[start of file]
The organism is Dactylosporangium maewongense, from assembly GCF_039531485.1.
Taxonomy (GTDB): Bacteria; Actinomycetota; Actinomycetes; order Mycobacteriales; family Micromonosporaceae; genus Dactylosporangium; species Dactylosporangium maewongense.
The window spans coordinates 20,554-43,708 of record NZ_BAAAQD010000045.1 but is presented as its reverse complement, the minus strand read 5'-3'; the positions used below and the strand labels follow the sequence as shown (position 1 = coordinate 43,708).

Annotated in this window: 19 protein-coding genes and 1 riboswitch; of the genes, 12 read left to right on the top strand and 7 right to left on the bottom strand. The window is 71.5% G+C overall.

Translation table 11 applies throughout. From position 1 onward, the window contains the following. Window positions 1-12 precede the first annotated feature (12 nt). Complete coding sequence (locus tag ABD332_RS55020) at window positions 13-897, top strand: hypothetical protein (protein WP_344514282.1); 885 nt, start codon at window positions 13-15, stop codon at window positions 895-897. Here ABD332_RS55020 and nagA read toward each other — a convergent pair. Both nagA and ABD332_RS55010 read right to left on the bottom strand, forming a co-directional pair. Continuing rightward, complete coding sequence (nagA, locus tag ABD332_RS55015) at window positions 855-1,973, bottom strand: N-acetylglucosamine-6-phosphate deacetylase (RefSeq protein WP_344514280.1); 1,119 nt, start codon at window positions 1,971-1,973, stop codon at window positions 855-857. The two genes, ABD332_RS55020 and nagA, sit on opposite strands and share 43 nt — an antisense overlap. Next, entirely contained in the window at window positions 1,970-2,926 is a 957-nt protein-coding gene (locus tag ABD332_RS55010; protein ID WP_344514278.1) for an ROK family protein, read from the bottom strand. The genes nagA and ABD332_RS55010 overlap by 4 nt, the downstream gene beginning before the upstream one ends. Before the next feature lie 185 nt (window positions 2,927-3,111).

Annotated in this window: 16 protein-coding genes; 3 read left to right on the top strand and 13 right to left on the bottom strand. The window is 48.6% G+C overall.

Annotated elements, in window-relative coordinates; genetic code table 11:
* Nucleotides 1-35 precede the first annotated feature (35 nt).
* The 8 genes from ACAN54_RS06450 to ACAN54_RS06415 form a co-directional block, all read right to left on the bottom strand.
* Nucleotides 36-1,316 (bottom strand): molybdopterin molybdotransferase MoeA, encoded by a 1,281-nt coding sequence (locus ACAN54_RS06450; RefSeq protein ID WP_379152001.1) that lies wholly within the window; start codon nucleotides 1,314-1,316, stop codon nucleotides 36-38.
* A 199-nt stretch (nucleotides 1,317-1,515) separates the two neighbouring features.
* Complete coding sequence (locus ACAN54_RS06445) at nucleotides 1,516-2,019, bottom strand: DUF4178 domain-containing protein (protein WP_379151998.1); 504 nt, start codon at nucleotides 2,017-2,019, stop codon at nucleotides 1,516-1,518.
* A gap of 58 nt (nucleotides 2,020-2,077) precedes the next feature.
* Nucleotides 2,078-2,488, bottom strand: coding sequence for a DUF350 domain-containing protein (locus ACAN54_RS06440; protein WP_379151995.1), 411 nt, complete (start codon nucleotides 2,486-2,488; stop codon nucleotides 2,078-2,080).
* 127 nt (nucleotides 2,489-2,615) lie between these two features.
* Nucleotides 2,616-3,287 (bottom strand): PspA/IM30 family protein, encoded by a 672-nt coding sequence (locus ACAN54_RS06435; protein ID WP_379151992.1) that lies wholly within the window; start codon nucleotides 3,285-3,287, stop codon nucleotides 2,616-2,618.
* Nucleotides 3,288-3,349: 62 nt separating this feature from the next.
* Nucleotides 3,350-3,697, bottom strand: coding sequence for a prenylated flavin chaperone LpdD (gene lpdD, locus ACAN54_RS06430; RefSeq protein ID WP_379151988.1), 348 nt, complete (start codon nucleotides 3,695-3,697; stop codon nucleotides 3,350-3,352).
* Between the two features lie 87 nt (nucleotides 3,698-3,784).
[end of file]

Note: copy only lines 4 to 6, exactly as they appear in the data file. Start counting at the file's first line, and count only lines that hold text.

Annotated in this window: 19 protein-coding genes and 1 riboswitch; of the genes, 12 read left to right on the top strand and 7 right to left on the bottom strand. The window is 71.5% G+C overall.

Translation table 11 applies throughout. From position 1 onward, the window contains the following. Window positions 1-12 precede the first annotated feature (12 nt). Complete coding sequence (locus tag ABD332_RS55020) at window positions 13-897, top strand: hypothetical protein (protein WP_344514282.1); 885 nt, start codon at window positions 13-15, stop codon at window positions 895-897. Here ABD332_RS55020 and nagA read toward each other — a convergent pair. Both nagA and ABD332_RS55010 read right to left on the bottom strand, forming a co-directional pair. Continuing rightward, complete coding sequence (nagA, locus tag ABD332_RS55015) at window positions 855-1,973, bottom strand: N-acetylglucosamine-6-phosphate deacetylase (RefSeq protein WP_344514280.1); 1,119 nt, start codon at window positions 1,971-1,973, stop codon at window positions 855-857. The two genes, ABD332_RS55020 and nagA, sit on opposite strands and share 43 nt — an antisense overlap. Next, entirely contained in the window at window positions 1,970-2,926 is a 957-nt protein-coding gene (locus tag ABD332_RS55010; protein ID WP_344514278.1) for an ROK family protein, read from the bottom strand. The genes nagA and ABD332_RS55010 overlap by 4 nt, the downstream gene beginning before the upstream one ends. Before the next feature lie 185 nt (window positions 2,927-3,111).

Annotated in this window: 16 protein-coding genes; 3 read left to right on the top strand and 13 right to left on the bottom strand. The window is 48.6% G+C overall.